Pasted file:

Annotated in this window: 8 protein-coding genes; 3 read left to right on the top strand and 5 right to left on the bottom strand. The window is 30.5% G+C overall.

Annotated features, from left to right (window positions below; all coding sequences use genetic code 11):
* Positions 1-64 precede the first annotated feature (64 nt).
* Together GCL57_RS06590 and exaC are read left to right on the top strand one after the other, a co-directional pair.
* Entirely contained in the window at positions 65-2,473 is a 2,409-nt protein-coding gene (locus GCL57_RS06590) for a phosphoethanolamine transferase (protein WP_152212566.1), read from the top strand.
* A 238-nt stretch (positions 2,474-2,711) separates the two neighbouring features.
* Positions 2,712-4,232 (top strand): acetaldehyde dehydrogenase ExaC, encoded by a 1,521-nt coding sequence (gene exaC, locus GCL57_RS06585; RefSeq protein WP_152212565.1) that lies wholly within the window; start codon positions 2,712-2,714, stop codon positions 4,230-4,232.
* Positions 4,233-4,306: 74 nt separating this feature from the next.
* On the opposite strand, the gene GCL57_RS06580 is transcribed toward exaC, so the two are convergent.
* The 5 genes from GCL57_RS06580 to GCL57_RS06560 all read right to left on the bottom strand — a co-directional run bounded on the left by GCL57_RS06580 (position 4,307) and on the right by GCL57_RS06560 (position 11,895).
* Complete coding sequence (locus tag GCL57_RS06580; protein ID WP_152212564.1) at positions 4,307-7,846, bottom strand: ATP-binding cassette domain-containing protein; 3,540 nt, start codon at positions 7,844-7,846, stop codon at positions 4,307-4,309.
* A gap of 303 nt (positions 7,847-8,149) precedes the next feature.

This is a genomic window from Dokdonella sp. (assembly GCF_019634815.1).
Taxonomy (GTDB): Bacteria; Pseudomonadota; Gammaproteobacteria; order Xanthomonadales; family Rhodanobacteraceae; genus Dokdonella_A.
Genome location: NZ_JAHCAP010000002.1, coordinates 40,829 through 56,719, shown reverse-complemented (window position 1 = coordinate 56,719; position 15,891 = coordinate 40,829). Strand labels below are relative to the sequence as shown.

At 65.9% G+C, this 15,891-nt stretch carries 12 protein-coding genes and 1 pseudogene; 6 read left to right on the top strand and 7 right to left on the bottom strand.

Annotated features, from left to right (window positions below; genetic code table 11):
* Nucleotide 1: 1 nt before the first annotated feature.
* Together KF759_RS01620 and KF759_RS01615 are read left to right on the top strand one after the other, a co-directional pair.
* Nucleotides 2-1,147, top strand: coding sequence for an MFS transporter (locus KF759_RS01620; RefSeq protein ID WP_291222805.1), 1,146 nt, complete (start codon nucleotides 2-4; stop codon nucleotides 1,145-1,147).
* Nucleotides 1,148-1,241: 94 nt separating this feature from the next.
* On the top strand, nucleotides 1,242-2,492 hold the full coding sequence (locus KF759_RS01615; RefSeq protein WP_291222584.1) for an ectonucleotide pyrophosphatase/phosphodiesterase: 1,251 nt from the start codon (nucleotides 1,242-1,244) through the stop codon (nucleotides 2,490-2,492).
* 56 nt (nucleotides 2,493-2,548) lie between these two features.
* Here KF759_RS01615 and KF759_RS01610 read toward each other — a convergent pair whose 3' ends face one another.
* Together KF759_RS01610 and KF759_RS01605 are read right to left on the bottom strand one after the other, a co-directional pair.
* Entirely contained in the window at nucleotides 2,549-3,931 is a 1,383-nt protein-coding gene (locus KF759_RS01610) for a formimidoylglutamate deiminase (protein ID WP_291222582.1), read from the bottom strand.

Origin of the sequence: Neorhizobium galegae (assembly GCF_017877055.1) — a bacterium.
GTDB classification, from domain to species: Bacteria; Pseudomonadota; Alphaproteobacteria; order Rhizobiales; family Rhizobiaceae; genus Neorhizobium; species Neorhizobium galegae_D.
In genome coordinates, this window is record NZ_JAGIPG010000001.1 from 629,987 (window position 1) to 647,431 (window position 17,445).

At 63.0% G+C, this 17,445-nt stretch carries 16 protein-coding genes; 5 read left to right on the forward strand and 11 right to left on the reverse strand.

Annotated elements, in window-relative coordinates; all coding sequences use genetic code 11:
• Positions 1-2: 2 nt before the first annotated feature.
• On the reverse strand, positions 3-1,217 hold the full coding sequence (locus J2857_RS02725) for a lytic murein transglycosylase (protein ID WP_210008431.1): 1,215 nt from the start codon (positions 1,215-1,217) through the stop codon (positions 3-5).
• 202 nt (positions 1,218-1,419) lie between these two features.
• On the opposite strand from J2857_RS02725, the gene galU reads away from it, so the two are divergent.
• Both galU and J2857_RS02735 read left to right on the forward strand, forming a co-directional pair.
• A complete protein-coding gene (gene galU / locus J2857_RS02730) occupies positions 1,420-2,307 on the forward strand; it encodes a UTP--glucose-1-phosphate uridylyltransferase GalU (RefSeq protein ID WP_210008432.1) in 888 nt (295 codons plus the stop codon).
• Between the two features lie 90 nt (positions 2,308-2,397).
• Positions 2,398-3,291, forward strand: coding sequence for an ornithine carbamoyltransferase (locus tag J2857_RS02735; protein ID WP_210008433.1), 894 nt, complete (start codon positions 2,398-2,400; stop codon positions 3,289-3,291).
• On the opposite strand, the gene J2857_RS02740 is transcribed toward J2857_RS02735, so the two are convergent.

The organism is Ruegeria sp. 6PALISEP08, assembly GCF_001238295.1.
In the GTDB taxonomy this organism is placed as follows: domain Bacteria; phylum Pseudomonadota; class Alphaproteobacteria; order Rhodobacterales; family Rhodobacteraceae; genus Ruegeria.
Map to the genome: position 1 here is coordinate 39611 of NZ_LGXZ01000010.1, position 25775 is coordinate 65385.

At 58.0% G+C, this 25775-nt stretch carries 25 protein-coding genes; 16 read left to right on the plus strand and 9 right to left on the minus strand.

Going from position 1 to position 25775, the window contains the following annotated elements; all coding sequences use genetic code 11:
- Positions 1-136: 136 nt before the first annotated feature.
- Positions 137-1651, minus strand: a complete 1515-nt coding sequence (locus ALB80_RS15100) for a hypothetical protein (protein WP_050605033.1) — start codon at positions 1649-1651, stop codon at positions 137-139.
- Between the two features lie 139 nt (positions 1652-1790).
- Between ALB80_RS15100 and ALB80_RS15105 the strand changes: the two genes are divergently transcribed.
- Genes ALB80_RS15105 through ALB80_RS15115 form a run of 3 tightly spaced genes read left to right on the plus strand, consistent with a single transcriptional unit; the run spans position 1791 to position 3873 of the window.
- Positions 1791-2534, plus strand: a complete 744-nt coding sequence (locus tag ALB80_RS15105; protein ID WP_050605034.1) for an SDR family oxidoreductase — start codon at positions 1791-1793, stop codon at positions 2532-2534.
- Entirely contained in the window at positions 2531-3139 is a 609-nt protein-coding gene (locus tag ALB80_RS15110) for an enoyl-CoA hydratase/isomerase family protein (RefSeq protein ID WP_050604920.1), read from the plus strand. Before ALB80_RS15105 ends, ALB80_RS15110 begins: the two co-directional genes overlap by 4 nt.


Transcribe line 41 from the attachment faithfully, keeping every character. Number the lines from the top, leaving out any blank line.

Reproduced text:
The organism is Ruegeria sp. 6PALISEP08, assembly GCF_001238295.1.